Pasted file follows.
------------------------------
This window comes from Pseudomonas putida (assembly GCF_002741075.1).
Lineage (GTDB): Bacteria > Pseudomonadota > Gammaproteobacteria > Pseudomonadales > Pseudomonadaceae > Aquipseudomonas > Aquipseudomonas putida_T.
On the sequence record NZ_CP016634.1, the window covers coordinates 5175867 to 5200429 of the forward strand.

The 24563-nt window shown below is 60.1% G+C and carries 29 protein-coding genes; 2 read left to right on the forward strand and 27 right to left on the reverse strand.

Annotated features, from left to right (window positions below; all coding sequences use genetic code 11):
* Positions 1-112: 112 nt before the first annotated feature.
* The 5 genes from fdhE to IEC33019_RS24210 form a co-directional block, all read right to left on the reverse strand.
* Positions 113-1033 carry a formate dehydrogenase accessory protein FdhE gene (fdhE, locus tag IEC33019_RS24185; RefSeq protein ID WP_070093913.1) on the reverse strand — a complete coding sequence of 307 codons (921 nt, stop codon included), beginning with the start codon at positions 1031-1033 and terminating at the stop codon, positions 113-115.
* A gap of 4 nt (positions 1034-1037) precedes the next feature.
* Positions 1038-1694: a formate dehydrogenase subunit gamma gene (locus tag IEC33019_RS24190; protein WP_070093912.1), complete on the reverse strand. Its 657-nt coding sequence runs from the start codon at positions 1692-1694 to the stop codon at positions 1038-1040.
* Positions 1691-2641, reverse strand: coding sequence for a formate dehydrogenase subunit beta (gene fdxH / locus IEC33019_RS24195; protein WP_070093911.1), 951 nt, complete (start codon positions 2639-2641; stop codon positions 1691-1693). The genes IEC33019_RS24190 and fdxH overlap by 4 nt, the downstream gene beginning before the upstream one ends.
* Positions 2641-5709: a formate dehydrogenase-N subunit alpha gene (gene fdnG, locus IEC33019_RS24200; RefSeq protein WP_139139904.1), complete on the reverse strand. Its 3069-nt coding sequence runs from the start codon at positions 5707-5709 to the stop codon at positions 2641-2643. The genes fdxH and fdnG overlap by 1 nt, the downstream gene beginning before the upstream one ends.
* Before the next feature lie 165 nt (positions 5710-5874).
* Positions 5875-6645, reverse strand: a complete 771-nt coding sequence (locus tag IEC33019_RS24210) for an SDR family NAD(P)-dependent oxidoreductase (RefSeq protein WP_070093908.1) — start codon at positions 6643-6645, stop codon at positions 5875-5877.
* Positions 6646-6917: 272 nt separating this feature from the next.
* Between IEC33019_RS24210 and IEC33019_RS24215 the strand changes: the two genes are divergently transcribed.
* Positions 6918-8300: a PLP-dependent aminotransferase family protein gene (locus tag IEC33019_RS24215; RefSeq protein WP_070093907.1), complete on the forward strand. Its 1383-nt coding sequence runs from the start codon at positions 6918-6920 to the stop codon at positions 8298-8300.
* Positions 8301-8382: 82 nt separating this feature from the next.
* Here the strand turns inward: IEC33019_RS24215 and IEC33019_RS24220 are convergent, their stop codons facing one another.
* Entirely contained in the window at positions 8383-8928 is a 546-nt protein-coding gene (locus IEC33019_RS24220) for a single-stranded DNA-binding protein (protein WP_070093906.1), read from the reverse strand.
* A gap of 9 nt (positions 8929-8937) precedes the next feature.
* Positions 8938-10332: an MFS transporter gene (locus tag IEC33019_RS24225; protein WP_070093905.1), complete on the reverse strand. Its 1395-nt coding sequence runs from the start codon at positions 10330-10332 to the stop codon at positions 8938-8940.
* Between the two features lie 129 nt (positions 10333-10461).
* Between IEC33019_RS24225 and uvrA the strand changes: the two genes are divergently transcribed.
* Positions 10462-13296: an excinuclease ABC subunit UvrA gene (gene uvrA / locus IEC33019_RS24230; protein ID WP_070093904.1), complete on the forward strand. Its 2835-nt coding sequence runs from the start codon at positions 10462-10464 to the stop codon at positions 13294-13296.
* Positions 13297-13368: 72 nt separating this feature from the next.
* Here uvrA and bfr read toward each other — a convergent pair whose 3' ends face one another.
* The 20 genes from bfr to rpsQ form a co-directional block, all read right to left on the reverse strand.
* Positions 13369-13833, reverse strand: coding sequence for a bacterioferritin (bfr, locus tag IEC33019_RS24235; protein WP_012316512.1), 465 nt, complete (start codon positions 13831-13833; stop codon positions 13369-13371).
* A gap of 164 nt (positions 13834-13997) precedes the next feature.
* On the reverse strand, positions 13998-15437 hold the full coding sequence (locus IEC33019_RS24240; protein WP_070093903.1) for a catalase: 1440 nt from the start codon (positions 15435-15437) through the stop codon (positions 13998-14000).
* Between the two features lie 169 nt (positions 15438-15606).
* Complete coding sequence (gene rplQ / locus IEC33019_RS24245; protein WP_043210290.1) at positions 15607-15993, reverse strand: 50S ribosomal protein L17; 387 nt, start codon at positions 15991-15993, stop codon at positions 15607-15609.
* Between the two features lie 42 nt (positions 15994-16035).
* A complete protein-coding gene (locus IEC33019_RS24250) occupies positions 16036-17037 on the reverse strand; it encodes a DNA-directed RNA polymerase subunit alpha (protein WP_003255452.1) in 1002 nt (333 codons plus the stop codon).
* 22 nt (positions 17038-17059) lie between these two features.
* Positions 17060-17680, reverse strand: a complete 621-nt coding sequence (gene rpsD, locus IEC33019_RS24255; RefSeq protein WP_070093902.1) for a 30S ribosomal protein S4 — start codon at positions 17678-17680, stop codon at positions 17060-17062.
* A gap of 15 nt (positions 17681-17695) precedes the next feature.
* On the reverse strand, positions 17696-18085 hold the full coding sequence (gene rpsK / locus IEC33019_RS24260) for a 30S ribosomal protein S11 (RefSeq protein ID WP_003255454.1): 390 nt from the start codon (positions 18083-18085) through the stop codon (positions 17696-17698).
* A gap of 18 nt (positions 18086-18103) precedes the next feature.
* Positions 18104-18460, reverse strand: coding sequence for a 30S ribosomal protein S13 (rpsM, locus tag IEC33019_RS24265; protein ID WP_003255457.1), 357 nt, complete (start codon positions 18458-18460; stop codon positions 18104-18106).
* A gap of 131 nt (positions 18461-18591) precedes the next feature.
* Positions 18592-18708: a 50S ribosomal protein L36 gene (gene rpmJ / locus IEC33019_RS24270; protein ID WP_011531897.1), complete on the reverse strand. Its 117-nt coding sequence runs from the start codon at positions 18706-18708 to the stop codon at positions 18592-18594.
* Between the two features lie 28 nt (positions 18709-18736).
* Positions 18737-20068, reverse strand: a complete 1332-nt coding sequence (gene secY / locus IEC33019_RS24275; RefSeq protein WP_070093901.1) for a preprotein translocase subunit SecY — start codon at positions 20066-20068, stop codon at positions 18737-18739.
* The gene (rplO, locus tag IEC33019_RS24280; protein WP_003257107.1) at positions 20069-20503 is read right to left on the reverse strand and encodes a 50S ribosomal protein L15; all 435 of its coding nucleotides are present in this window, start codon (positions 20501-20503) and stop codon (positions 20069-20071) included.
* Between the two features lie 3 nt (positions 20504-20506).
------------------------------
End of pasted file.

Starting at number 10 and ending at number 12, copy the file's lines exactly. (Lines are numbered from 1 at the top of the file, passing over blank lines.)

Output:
* Positions 1038-1694: a formate dehydrogenase subunit gamma gene (locus tag IEC33019_RS24190; protein WP_070093912.1), complete on the reverse strand. Its 657-nt coding sequence runs from the start codon at positions 1692-1694 to the stop codon at positions 1038-1040.
* Positions 1691-2641, reverse strand: coding sequence for a formate dehydrogenase subunit beta (gene fdxH / locus IEC33019_RS24195; protein WP_070093911.1), 951 nt, complete (start codon positions 2639-2641; stop codon positions 1691-1693). The genes IEC33019_RS24190 and fdxH overlap by 4 nt, the downstream gene beginning before the upstream one ends.
* Positions 2641-5709: a formate dehydrogenase-N subunit alpha gene (gene fdnG, locus IEC33019_RS24200; RefSeq protein WP_139139904.1), complete on the reverse strand. Its 3069-nt coding sequence runs from the start codon at positions 5707-5709 to the stop codon at positions 2641-2643. The genes fdxH and fdnG overlap by 1 nt, the downstream gene beginning before the upstream one ends.